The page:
Learning the Periodic Table: A Prototype

January 3, 2013

My middle school class is about to cover some very basic chemistry so I’ve asked them to memorize the first 20 elements in their correct order on the periodic table. To help, I’ve put together this interactive exercise where they drag an icon of the element to its correct place on the table. It says the name of the element whenever you start dragging a tile with the symbol. It’s also timed so students can quantify and compare how good they are.

In this first prototype the elements are presented in order, but I figure that additional levels could have:

  • The elements come up at random (done).
  • Have the elements come up by vertical column (group) (done).
  • Instead of tiles with the elements, have diagrams with their electron configuration.
  • The program say the name of the element and the student has to click on the right cell in the table.

This was put together using HTML5 and Javascript. KineticJS was particularly useful. It should, in theory, work in any browser (but I have only tested it in Firefox and Google Chrome) and on touch-screen tablets as well.

Citing this post: Urbano, L., 2013. Learning the Periodic Table: A Prototype, Retrieved May 25th, 2017, from Montessori Muddle: http://MontessoriMuddle.org/ .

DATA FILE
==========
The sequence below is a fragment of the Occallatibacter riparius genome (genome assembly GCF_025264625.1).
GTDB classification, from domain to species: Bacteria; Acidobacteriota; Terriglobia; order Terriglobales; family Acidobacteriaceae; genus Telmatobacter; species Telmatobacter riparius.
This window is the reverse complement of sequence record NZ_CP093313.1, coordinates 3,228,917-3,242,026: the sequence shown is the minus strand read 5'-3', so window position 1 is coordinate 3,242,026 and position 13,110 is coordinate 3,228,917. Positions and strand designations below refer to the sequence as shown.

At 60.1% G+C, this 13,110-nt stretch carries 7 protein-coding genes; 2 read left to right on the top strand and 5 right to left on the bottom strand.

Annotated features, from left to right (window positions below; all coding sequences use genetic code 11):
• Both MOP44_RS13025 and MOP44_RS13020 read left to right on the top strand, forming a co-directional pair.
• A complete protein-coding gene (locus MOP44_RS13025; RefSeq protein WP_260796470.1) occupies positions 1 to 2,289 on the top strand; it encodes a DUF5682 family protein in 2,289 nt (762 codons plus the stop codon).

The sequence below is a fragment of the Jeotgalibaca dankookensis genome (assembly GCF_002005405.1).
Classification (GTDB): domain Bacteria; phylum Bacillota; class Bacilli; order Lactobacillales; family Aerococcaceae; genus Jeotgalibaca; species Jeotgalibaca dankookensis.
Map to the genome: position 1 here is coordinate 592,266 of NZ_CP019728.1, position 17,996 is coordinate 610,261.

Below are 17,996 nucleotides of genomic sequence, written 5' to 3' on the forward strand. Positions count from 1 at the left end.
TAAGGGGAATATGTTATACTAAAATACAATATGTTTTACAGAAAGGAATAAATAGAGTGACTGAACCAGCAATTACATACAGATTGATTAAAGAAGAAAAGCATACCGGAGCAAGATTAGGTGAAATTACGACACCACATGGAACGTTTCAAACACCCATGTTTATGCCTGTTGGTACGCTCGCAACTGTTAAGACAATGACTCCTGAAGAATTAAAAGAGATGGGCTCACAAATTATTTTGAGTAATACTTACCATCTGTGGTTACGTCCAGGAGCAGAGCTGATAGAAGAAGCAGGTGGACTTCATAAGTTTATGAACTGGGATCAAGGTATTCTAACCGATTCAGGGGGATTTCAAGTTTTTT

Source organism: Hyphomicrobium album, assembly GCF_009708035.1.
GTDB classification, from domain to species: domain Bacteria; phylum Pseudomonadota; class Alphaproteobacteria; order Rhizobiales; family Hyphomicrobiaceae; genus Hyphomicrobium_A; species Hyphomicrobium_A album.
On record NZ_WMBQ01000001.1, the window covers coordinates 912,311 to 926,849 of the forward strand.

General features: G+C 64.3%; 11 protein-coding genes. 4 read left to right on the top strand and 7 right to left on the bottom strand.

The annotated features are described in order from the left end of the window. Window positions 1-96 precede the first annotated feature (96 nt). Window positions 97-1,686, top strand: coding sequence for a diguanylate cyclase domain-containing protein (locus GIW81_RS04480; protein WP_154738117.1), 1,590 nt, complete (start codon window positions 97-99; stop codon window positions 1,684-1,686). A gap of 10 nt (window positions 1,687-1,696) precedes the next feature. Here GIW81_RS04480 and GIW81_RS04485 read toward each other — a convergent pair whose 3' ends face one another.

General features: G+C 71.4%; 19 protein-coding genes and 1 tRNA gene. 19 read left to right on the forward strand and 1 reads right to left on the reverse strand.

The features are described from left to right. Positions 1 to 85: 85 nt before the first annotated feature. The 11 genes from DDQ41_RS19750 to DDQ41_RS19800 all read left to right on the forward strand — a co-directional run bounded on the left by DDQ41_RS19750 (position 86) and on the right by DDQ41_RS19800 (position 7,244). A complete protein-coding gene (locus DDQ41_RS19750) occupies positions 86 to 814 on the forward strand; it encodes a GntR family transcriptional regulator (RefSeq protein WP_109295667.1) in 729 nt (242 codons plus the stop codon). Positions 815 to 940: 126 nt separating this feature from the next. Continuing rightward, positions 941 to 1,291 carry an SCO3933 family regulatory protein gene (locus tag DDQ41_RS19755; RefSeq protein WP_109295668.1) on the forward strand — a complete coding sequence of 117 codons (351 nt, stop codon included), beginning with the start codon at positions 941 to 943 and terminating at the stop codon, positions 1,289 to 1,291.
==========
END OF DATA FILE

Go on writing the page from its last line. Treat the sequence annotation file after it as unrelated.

Attribution (Curator's Code ): Via: Montessori Muddle; Hat tip: Montessori Muddle.

Practicing Plotting Points on the Co-ordinate Plain

August 25, 2012

Pre-Algebra class starts next week, so in preparation for one of the early lessons on how to plot x,y co-ordinates, I put together an interactive plotter that lets students drag points onto the co-ordinate plain.

Students practice plotting points by dragging the red dot to the coordinates given.

Usage

The program generates random coordinate pairs within the area of the chart (or you can enter values of the coordinates yourself):

  • Clicking the “Show Point” button will place a yellow dot at the point.
  • When you’re confident you understand how the coordinate pairs work, you can practice by dragging the red dot to where you think the point is and the program will tell you if you’re right or not.

About the Program

This interactive application uses the jQuery and KineticJS javascript libraries. The latter library in particular is useful for making the HTML5 canvases interactive, so you can click on points on the graph and drag them.

When I have some time, after classes settle down, I’ll see if I can figure out how to embed this type of app into this (WordPress) blog. KineticJS is based off HTML5 canvases, which is what I use for the other interactive graphs I’ve posted, so it shouldn’t be terribly hard (at least in principle).

Citing this post: Urbano, L., 2012. Practicing Plotting Points on the Co-ordinate Plain, Retrieved May 25th, 2017, from Montessori Muddle: http://MontessoriMuddle.org/ .
Attribution (Curator's Code ): Via: Montessori Muddle; Hat tip: Montessori Muddle.